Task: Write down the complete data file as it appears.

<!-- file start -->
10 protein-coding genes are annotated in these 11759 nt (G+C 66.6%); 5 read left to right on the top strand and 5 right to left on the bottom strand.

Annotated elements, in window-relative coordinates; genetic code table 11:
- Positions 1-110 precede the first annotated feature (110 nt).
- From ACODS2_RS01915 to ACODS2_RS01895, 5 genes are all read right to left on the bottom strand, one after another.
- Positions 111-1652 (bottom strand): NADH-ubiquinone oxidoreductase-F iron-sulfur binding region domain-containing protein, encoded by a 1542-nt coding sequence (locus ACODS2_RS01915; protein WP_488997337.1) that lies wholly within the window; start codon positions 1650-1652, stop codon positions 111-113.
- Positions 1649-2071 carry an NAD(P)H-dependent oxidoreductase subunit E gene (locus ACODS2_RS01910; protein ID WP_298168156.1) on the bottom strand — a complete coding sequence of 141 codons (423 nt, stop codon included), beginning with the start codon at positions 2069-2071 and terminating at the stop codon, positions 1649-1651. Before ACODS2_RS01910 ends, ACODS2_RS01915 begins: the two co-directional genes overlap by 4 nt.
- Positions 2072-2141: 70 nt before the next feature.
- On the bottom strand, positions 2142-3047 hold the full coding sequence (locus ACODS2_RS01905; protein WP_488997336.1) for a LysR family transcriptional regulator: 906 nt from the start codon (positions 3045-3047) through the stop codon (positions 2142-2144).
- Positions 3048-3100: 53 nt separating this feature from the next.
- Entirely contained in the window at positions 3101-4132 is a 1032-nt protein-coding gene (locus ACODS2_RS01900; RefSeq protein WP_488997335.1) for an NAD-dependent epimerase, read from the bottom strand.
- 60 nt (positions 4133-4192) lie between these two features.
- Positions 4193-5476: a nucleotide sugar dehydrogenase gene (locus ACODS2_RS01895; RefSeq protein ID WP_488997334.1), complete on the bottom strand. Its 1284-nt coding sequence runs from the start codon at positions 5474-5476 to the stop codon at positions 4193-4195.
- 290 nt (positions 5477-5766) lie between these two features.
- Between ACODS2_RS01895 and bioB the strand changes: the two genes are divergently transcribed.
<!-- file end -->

10 protein-coding genes are annotated in these 11759 nt (G+C 66.6%); 5 read left to right on the top strand and 5 right to left on the bottom strand.

Annotated elements, in window-relative coordinates; genetic code table 11:
- Positions 1-110 precede the first annotated feature (110 nt).
- From ACODS2_RS01915 to ACODS2_RS01895, 5 genes are all read right to left on the bottom strand, one after another.
- Positions 111-1652 (bottom strand): NADH-ubiquinone oxidoreductase-F iron-sulfur binding region domain-containing protein, encoded by a 1542-nt coding sequence (locus ACODS2_RS01915; protein WP_488997337.1) that lies wholly within the window; start codon positions 1650-1652, stop codon positions 111-113.
- Positions 1649-2071 carry an NAD(P)H-dependent oxidoreductase subunit E gene (locus ACODS2_RS01910; protein ID WP_298168156.1) on the bottom strand — a complete coding sequence of 141 codons (423 nt, stop codon included), beginning with the start codon at positions 2069-2071 and terminating at the stop codon, positions 1649-1651. Before ACODS2_RS01910 ends, ACODS2_RS01915 begins: the two co-directional genes overlap by 4 nt.
- Positions 2072-2141: 70 nt before the next feature.
- On the bottom strand, positions 2142-3047 hold the full coding sequence (locus ACODS2_RS01905; protein WP_488997336.1) for a LysR family transcriptional regulator: 906 nt from the start codon (positions 3045-3047) through the stop codon (positions 2142-2144).
- Positions 3048-3100: 53 nt separating this feature from the next.
- Entirely contained in the window at positions 3101-4132 is a 1032-nt protein-coding gene (locus ACODS2_RS01900; RefSeq protein WP_488997335.1) for an NAD-dependent epimerase, read from the bottom strand.
- 60 nt (positions 4133-4192) lie between these two features.
- Positions 4193-5476: a nucleotide sugar dehydrogenase gene (locus ACODS2_RS01895; RefSeq protein ID WP_488997334.1), complete on the bottom strand. Its 1284-nt coding sequence runs from the start codon at positions 5474-5476 to the stop codon at positions 4193-4195.
- 290 nt (positions 5477-5766) lie between these two features.
- Between ACODS2_RS01895 and bioB the strand changes: the two genes are divergently transcribed.